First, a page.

At Hamilton, which has a new, state-of-the-art science center, you will conduct research alongside professors and receive the support you need to succeed. The emphasis on lab work and research means you will have many opportunities to learn outside the classroom. The skills you develop will help you wherever your studies take you.
Halfway into her Hamilton career, biology major Elisabeth MacColl ’16 had already logged serious research time, collected major academic honors and set her sights on a doctorate in molecular biology. She was a national Barry M. Goldwater Scholar for the 2014-15 academic year and earned the 2013 Benjamin Walworth Arnold Prize Scholarship as the class member with the best academic record, among other honors.More >>
MacColl is spending the summer before her junior year doing research at the Khalil Laboratory in the Division of Vascular and Endovascular Surgery of Brigham and Women’s Hospital and Harvard Medical School. “I am currently looking into MMP proteins and their role in the pathogenesis of varicose veins, which is really, really cool. There are two post-docs in the lab, which is great because I am learning a lot just from being around them, and I am also learning a ton from working one-on-one with Dr. (Raouf) Khalil,” says MacColl.
At Hamilton, she stared doing research with Associate Professor Wei-Jen Chang in the spring of her first year and kept going. “I stayed on campus last summer to continue this research, which was a blast,” she says.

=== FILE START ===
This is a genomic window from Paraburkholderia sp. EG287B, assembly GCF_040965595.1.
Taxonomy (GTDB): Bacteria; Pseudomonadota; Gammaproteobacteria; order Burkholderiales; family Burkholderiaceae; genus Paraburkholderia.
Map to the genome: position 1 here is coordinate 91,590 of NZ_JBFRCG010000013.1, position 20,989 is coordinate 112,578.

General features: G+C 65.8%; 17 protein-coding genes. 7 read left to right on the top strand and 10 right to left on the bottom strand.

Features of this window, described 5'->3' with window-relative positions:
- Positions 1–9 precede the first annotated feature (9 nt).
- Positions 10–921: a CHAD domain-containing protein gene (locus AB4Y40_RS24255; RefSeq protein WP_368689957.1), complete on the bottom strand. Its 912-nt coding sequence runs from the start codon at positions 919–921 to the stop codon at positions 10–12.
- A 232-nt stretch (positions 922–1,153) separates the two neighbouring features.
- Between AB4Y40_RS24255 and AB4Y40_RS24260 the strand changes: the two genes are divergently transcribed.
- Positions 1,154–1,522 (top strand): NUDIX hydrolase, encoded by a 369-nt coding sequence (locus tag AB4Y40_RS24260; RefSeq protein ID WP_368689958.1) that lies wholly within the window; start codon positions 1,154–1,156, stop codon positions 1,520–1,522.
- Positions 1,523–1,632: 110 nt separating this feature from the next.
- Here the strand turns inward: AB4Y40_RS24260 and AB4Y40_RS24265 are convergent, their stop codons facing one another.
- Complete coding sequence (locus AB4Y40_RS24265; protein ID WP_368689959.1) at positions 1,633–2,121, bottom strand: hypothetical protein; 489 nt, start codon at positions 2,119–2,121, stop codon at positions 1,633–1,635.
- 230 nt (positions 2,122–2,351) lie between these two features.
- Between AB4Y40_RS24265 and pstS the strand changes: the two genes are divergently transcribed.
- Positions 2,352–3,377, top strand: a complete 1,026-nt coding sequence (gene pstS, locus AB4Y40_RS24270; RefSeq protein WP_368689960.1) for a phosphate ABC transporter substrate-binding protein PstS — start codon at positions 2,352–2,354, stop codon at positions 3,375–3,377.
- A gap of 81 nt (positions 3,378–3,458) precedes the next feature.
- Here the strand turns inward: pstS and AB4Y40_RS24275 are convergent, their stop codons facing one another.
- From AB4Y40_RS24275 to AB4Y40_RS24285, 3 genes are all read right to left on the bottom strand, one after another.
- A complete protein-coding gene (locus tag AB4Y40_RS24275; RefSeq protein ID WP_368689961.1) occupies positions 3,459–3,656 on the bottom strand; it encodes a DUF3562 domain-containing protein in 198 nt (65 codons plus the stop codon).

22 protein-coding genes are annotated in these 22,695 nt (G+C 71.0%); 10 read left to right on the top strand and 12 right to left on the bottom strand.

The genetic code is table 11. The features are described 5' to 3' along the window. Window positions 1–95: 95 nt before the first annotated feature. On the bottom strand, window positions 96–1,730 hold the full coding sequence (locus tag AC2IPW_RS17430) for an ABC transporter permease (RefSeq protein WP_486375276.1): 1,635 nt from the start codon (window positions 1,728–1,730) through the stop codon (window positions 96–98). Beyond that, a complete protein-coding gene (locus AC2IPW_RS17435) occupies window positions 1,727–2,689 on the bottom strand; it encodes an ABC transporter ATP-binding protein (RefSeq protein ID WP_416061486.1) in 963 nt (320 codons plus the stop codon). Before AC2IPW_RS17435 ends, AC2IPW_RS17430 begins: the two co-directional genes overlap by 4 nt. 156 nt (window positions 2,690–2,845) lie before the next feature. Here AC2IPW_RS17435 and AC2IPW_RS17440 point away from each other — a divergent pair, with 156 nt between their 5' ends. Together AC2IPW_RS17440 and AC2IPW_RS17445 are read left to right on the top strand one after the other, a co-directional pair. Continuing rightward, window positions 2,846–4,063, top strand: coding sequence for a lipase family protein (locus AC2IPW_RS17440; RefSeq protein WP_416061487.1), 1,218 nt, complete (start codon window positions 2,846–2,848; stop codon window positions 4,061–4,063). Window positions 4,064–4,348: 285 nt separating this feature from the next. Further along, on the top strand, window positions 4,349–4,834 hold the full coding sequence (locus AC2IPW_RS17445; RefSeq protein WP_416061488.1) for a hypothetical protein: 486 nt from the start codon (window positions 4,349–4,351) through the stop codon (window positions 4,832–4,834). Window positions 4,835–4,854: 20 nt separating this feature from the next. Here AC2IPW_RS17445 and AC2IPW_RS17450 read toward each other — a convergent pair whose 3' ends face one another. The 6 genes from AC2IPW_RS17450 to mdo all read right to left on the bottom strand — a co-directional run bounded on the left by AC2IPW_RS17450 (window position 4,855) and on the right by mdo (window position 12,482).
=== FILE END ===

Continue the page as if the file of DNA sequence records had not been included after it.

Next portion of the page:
Outside the lab, MacColl is a Spanish tutor at a local elementary school, a Hispanic studies teaching assistant, founder and member of the intramural lacrosse team and participated in an Alternative Spring Break trip to Nicaragua.
Allison Demas ’07 is using the tools and techniques of molecular biology to study Plasmodium falciparum, the parasite that causes malaria. She is pursuing a doctorate in the Biological Sciences in Public Health program at the Harvard School of Public Health – and steaming toward her goal.More >>
“Long-term, I plan to stay in infectious research and achieve a balance between basic science and applied public health research. I’m also interested in teaching and capacity-building in countries with less-developed scientific research infrastructure,” Demas says.
At Hamilton College, she majored in biology and minored in French, which came in handy when doing fieldwork in French-speaking West Africa. She spent the year after graduation as a Fulbright fellow in Senegal on a collaborative team investigating drug resistance in malaria parasites and malaria in pregnant women. The team included the Harvard School of Public Health.
She spent the next two years as a training fellow in emerging infectious disease research in the malaria branch of the Centers for Disease Control. Now, at Harvard, she’s once again part of the Senegal collaboration.
Hamilton graduates who concentrated in biology are pursuing careers in a variety of fields, including: